posted on Aug, 6 2005 @ 02:16 PM
Well, the ideas are "imaginative" all right but "practical" No way!
Firstly, if you add a "plastic wrap" you would be adding hundreds of pounds worth of load already on the shuttle thus the shuttle would carry less
payload and the cost would shoot up.
Second, the plastic wrap would burn up on takeoff itself forget re-entry, a shuttle experiences nearly 10G's and travels faster than 11mts/sec so it
experiences incredible friction with the air and this plastic would start to melt slowly and form lumps on the shuttles surface causing regions of
high temp in perticular places also drag, decreasing effeciency, increasing the fuel required to attain a perticular altitude and decrease payload
Thirdly, this foam problem is a recent problem with the shuttle, the foam is manufactured and designed to match the tanks contours[actually it is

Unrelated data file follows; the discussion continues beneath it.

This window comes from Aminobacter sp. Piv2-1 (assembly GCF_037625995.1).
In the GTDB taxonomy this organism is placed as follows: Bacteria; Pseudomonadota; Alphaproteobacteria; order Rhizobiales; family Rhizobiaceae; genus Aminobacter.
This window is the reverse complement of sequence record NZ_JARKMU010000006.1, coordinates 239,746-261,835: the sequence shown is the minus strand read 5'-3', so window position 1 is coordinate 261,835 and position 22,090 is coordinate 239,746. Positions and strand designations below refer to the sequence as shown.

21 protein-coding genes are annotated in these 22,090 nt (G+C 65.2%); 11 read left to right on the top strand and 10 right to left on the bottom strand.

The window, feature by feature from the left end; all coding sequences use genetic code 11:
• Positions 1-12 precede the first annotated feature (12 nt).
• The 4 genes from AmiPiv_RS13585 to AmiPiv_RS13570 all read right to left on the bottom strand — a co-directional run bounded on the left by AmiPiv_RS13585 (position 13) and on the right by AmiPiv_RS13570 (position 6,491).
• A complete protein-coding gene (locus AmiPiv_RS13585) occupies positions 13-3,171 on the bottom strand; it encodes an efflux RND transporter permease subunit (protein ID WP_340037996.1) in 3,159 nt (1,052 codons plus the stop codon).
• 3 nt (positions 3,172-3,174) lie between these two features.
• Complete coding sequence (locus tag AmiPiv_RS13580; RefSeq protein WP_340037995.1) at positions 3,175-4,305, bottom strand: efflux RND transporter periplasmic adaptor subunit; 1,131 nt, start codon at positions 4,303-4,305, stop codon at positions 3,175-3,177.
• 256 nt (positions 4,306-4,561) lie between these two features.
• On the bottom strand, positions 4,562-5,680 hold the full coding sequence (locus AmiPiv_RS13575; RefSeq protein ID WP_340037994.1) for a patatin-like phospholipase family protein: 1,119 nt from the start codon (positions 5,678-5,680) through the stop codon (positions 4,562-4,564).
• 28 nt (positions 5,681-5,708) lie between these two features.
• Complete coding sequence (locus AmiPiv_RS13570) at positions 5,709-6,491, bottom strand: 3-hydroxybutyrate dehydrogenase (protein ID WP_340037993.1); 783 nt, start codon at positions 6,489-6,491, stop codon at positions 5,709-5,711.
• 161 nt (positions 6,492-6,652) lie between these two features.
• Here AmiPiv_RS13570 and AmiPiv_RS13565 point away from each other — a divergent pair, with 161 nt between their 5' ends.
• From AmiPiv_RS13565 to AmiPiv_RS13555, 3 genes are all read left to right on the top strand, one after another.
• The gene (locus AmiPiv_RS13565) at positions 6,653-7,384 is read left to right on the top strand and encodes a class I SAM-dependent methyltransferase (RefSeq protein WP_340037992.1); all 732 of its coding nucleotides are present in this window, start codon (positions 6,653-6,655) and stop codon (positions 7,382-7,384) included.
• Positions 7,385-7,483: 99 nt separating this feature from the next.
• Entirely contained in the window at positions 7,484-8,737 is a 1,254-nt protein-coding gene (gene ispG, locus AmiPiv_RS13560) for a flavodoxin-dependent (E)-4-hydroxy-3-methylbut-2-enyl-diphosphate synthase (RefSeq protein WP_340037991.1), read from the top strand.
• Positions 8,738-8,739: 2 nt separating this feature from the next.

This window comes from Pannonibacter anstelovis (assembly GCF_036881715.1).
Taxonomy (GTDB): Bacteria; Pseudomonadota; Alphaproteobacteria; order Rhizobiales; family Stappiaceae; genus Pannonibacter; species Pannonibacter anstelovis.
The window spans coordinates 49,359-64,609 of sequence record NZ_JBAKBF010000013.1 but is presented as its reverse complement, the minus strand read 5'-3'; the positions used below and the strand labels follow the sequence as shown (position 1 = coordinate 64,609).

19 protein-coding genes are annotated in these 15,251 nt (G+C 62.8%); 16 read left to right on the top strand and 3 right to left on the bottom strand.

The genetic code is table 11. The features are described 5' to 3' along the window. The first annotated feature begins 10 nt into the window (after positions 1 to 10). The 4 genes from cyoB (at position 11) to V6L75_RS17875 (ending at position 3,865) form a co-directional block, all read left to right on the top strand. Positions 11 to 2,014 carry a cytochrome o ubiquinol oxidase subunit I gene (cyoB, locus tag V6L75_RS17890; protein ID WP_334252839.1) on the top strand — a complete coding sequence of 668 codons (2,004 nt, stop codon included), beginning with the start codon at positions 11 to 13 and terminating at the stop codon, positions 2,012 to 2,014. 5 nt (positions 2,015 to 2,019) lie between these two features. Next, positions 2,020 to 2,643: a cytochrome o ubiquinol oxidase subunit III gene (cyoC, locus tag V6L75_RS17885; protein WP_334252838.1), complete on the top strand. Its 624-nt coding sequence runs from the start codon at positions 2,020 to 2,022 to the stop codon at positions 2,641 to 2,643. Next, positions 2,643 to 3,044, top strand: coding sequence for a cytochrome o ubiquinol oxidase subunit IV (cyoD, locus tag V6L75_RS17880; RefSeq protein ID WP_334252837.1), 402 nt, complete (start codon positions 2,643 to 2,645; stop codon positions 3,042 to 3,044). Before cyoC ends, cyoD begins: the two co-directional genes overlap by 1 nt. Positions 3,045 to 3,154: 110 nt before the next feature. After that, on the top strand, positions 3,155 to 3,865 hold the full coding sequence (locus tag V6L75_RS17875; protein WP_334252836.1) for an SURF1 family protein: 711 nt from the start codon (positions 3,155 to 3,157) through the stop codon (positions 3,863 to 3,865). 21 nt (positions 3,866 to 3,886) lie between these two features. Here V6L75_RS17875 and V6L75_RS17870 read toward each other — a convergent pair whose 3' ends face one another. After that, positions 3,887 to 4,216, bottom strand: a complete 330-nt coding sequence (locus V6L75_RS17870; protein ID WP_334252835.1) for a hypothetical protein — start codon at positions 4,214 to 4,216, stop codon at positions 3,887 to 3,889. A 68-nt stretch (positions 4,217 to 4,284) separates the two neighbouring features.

sprayed on like spray paint or shaving cream except its very dry and hard] and is "set" into the shuttles body. IMHo the foam problem is due to age
and NASA's reluctace to give the shuttle a completely new RCC cover, also according to recent news articles Lockheed Martin's standards are dropping
and quality is getting effected. This coupled with budget cuts is the reason, I feel, that the space program is getting shabby.
The shuttle worked fine for nearly 2 decades and now suddenly we have foam tearing through the ships hull? Doesnt this tell you that it is not an
engineering problem ? It is a problem with quality!
here is a good article on the Thermal protection system: Shuttle
Thermal Protective System
Also for those who didnt know the foam on the tank is a special material that actually burns[ablative material] so that the heat is dissipated much
faster than conducting it through its surface, they are not ceramic tiles but it is something like thermocol.
Here's the company that makes the foam: NCFI